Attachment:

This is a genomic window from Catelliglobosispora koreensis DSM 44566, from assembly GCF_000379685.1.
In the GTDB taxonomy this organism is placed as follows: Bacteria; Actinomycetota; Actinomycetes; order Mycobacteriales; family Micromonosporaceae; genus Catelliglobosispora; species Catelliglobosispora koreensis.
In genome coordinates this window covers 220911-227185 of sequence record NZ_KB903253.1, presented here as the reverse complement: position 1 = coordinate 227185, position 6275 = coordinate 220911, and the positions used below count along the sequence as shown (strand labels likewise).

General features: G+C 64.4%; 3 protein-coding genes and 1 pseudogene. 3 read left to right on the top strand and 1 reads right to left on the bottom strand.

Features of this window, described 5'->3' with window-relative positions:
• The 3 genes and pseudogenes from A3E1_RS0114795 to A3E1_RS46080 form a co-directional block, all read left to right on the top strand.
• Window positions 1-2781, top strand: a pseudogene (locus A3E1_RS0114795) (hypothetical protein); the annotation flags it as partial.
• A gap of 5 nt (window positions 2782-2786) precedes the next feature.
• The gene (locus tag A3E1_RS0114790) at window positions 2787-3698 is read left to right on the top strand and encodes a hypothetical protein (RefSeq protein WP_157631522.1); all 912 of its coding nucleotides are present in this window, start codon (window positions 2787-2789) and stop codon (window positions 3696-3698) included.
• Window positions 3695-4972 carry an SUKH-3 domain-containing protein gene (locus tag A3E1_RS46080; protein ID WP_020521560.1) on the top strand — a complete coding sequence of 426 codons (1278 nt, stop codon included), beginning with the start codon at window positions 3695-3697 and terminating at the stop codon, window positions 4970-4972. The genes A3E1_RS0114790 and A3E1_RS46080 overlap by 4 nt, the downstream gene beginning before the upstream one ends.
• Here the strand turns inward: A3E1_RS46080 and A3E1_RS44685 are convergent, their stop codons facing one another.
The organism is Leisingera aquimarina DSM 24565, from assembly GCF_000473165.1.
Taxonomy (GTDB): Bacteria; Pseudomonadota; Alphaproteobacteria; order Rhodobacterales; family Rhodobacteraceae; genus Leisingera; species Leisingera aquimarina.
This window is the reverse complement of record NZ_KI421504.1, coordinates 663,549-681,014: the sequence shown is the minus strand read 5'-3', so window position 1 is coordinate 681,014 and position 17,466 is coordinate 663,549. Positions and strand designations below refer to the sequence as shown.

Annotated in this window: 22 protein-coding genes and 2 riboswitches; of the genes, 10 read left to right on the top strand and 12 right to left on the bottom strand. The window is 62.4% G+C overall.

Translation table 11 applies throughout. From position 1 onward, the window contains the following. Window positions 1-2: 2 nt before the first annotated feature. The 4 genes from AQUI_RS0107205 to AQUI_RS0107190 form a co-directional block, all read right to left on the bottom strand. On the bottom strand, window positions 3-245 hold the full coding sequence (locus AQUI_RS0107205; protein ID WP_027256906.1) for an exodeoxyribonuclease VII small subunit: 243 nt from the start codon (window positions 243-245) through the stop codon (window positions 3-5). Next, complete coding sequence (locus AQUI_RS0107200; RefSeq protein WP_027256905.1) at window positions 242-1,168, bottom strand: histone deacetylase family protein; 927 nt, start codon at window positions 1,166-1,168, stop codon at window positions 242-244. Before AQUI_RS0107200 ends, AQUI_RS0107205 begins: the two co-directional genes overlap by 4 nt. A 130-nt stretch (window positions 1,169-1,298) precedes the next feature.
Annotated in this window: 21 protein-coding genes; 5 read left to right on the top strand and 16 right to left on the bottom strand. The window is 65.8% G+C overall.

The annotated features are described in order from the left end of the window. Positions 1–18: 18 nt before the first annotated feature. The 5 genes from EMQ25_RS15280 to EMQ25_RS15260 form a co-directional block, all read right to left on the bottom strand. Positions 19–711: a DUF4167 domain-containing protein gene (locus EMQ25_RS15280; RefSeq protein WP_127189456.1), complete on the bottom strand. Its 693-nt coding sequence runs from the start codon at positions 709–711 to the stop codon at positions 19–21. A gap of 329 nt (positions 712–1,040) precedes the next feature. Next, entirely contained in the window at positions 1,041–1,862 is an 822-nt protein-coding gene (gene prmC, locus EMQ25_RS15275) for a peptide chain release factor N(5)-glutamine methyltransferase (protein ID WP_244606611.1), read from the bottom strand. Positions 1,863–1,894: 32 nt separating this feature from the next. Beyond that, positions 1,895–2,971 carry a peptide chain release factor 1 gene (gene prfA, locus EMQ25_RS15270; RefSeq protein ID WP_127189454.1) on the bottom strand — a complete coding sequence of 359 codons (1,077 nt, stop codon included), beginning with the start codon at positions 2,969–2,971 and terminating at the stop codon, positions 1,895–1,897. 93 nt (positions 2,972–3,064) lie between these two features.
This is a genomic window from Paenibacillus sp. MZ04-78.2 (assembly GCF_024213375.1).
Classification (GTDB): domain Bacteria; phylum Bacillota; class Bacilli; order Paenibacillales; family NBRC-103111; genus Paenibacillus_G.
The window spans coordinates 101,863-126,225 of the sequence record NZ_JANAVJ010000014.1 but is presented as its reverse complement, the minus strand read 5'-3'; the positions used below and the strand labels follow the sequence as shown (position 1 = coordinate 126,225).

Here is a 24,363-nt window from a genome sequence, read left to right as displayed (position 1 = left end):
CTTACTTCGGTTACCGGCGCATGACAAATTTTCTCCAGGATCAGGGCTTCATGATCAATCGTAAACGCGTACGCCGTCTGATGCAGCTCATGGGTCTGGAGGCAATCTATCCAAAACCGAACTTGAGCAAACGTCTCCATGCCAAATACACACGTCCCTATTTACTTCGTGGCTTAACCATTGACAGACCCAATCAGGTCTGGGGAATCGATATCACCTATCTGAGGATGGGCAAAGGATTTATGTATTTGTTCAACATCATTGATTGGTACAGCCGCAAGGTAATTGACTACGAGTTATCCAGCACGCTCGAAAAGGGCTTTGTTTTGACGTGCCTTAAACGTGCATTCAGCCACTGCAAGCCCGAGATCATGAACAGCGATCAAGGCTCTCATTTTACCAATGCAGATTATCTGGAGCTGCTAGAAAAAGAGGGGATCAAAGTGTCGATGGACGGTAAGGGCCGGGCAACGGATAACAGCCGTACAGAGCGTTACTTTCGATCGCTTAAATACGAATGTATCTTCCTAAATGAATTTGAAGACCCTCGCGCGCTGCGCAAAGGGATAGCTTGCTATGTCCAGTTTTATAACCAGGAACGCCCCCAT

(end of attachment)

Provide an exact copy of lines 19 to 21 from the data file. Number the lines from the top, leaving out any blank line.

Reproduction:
This is a genomic window from Paenibacillus sp. MZ04-78.2 (assembly GCF_024213375.1).
Classification (GTDB): domain Bacteria; phylum Bacillota; class Bacilli; order Paenibacillales; family NBRC-103111; genus Paenibacillus_G.
The window spans coordinates 101,863-126,225 of the sequence record NZ_JANAVJ010000014.1 but is presented as its reverse complement, the minus strand read 5'-3'; the positions used below and the strand labels follow the sequence as shown (position 1 = coordinate 126,225).